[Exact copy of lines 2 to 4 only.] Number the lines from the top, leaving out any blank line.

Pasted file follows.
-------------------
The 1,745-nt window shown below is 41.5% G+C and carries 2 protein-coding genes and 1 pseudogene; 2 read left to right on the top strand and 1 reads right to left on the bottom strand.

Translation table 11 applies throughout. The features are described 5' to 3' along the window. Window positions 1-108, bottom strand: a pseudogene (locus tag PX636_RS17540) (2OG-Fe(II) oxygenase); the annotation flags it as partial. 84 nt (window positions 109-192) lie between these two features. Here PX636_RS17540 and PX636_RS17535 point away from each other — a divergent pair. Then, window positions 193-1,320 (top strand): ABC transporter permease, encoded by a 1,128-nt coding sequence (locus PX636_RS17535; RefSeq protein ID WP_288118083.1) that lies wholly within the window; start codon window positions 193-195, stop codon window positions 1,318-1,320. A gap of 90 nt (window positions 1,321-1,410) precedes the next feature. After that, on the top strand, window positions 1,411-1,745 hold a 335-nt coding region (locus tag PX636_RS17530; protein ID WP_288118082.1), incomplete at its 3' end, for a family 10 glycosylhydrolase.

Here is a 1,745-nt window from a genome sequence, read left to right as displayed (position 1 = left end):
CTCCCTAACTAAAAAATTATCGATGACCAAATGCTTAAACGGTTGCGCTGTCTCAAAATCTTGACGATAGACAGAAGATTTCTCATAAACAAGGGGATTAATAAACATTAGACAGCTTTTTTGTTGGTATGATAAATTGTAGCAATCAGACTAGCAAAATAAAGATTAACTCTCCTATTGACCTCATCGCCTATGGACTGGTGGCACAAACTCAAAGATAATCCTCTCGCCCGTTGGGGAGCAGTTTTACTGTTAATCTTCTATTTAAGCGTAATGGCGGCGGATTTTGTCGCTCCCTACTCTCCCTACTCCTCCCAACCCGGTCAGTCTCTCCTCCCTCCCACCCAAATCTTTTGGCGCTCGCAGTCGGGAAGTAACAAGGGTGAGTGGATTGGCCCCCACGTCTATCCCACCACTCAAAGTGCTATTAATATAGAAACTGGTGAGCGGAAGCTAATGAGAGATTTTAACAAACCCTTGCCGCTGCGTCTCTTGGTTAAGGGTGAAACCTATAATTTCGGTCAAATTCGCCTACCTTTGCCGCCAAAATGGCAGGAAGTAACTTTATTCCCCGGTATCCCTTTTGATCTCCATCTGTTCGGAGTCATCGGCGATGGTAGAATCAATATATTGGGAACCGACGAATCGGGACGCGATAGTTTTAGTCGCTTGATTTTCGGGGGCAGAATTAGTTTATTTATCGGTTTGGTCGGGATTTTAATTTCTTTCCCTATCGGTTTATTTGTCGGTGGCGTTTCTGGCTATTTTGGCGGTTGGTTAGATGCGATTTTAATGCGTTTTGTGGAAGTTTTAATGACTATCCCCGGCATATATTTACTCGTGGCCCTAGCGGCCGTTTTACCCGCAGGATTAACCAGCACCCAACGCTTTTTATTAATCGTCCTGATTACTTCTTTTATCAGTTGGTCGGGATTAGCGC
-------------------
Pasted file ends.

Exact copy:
Translation table 11 applies throughout. The features are described 5' to 3' along the window. Window positions 1-108, bottom strand: a pseudogene (locus tag PX636_RS17540) (2OG-Fe(II) oxygenase); the annotation flags it as partial. 84 nt (window positions 109-192) lie between these two features. Here PX636_RS17540 and PX636_RS17535 point away from each other — a divergent pair. Then, window positions 193-1,320 (top strand): ABC transporter permease, encoded by a 1,128-nt coding sequence (locus PX636_RS17535; RefSeq protein ID WP_288118083.1) that lies wholly within the window; start codon window positions 193-195, stop codon window positions 1,318-1,320. A gap of 90 nt (window positions 1,321-1,410) precedes the next feature. After that, on the top strand, window positions 1,411-1,745 hold a 335-nt coding region (locus tag PX636_RS17530; protein ID WP_288118082.1), incomplete at its 3' end, for a family 10 glycosylhydrolase.

Here is a 1,745-nt window from a genome sequence, read left to right as displayed (position 1 = left end):
CTCCCTAACTAAAAAATTATCGATGACCAAATGCTTAAACGGTTGCGCTGTCTCAAAATCTTGACGATAGACAGAAGATTTCTCATAAACAAGGGGATTAATAAACATTAGACAGCTTTTTTGTTGGTATGATAAATTGTAGCAATCAGACTAGCAAAATAAAGATTAACTCTCCTATTGACCTCATCGCCTATGGACTGGTGGCACAAACTCAAAGATAATCCTCTCGCCCGTTGGGGAGCAGTTTTACTGTTAATCTTCTATTTAAGCGTAATGGCGGCGGATTTTGTCGCTCCCTACTCTCCCTACTCCTCCCAACCCGGTCAGTCTCTCCTCCCTCCCACCCAAATCTTTTGGCGCTCGCAGTCGGGAAGTAACAAGGGTGAGTGGATTGGCCCCCACGTCTATCCCACCACTCAAAGTGCTATTAATATAGAAACTGGTGAGCGGAAGCTAATGAGAGATTTTAACAAACCCTTGCCGCTGCGTCTCTTGGTTAAGGGTGAAACCTATAATTTCGGTCAAATTCGCCTACCTTTGCCGCCAAAATGGCAGGAAGTAACTTTATTCCCCGGTATCCCTTTTGATCTCCATCTGTTCGGAGTCATCGGCGATGGTAGAATCAATATATTGGGAACCGACGAATCGGGACGCGATAGTTTTAGTCGCTTGATTTTCGGGGGCAGAATTAGTTTATTTATCGGTTTGGTCGGGATTTTAATTTCTTTCCCTATCGGTTTATTTGTCGGTGGCGTTTCTGGCTATTTTGGCGGTTGGTTAGATGCGATTTTAATGCGTTTTGTGGAAGTTTTAATGACTATCCCCGGCATATATTTACTCGTGGCCCTAGCGGCCGTTTTACCCGCAGGATTAACCAGCACCCAACGCTTTTTATTAATCGTCCTGATTACTTCTTTTATCAGTTGGTCGGGATTAGCGC